Raman spectroscopy uses scattering of laser light to probe molecular structure. Of every million photons scattered, a single photon will interact with the vibrational states of a sample molecule and emit light of a different wavelength.

Although Raman spectra are low in intensity, Raman systems can be configured to explore molecular structure as effectively as IR spectroscopy. These Raman setups are easier to use, more versatile, and less expensive. Raman spectral signatures can be used in fundamental research, or matched to a known database for instant identification and quantification of materials.

Advantages of Raman Spectroscopy:

  • Versatility: Can be used to measure solids, liquids or powders, both in lab settings or in the field
  • Easily manageable: Requires no sample preparation; is non-contact and non-destructive; and produces no hazardous byproducts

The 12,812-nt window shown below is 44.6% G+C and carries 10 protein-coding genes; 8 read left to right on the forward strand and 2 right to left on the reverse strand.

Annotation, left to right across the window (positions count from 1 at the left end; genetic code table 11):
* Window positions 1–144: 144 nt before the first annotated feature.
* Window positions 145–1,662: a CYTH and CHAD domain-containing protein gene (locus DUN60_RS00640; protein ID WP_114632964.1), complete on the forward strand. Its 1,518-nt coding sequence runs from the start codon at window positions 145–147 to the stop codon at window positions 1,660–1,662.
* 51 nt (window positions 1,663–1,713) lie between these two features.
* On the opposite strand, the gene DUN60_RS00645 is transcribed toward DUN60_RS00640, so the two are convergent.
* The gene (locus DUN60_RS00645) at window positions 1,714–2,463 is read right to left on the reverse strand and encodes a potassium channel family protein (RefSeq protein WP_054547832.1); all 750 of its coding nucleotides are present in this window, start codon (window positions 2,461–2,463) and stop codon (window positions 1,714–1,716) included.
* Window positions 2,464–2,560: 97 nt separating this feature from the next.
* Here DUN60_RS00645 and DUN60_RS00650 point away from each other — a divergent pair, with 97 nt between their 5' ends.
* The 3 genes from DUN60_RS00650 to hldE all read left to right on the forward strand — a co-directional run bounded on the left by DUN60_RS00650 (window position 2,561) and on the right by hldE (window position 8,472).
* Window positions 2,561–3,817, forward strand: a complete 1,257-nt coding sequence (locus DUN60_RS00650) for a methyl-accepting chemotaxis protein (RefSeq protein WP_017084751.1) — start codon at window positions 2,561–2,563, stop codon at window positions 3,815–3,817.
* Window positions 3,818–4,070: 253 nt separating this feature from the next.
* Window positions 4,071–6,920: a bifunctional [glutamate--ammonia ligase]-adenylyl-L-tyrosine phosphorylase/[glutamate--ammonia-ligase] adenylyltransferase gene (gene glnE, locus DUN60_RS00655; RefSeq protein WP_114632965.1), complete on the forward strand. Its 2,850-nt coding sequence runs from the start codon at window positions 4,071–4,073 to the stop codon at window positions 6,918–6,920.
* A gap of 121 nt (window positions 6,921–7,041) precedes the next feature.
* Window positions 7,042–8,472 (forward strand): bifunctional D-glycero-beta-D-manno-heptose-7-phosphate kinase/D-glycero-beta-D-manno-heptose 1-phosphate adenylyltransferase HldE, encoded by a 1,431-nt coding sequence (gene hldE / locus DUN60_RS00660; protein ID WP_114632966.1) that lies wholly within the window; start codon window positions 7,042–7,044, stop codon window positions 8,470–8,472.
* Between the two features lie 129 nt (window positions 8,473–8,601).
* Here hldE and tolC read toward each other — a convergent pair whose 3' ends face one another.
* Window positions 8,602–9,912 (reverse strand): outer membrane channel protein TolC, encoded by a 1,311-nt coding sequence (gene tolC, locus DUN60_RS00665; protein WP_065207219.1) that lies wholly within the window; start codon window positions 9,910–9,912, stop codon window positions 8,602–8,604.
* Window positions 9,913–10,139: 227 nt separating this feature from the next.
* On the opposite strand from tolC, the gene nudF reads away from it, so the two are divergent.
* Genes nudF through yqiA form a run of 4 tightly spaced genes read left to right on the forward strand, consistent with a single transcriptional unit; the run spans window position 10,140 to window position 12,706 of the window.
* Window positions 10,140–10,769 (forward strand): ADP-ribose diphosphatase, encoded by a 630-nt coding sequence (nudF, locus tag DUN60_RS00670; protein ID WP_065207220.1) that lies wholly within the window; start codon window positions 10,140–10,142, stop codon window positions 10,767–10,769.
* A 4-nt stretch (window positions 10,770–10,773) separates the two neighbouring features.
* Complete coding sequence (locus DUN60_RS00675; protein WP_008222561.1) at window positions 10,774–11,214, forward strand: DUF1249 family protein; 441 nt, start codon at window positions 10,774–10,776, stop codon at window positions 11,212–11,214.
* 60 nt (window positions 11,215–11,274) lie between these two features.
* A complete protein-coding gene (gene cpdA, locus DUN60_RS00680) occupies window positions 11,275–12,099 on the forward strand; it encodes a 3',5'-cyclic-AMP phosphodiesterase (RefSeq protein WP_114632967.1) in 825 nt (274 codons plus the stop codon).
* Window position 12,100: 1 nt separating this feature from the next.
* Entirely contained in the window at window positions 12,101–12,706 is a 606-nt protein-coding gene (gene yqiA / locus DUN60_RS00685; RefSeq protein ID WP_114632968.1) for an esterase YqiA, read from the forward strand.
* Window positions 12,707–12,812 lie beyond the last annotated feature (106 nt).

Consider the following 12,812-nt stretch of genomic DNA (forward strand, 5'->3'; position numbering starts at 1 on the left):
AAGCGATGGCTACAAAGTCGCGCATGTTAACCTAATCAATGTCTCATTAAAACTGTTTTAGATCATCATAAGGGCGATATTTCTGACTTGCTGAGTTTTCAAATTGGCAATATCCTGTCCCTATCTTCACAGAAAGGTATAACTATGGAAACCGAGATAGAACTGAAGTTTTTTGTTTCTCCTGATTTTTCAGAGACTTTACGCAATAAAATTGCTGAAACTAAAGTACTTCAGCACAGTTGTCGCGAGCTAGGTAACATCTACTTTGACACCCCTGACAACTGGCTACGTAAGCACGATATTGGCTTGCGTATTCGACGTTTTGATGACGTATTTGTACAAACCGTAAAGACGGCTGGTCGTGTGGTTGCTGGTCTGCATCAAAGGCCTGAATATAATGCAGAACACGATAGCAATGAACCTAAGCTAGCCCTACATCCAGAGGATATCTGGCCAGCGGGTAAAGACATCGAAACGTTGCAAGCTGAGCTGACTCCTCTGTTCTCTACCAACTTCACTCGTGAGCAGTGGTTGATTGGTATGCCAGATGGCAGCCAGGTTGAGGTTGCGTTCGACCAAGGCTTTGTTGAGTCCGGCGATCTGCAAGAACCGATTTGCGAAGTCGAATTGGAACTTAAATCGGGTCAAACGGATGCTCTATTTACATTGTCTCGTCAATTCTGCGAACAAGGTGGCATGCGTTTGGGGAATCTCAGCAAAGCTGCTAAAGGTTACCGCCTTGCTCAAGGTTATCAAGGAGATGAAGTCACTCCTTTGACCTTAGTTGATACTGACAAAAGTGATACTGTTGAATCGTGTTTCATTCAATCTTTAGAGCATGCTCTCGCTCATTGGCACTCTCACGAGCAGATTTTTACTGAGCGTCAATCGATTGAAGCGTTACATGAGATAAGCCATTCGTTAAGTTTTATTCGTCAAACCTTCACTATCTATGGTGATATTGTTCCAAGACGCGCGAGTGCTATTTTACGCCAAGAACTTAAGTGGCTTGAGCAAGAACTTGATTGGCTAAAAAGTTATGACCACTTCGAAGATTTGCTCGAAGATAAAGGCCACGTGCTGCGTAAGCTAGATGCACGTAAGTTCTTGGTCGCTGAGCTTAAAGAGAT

• Fast, accurate chemical identification: Raman spectral signatures can be matched to known libraries
  • Trace level detection: Can be used with Surface Enhanced Raman nanoparticle substrates to amplify weak Raman signals and measure trace amounts of samples including pesticides and narcotics

Modular Raman

The generation of a Raman spectrum begins with an excitation laser, routed to the sample via a Raman probe. Scattered Raman light is collected by the probe and measured by a spectrometer with the sensitivity and Raman shift range suitable for your application. Complete the system with a sample holder that accepts cuvettes, probes or SERS substrates, plus software and laser safety glasses.

At the heart of each modular Raman setup is the spectrometer. Options range from our high-performance QE Pro-Raman spectrometer to the recently introduced Ocean HDX Raman spectrometer, a more accessible option for budget-conscious researchers and product integrators.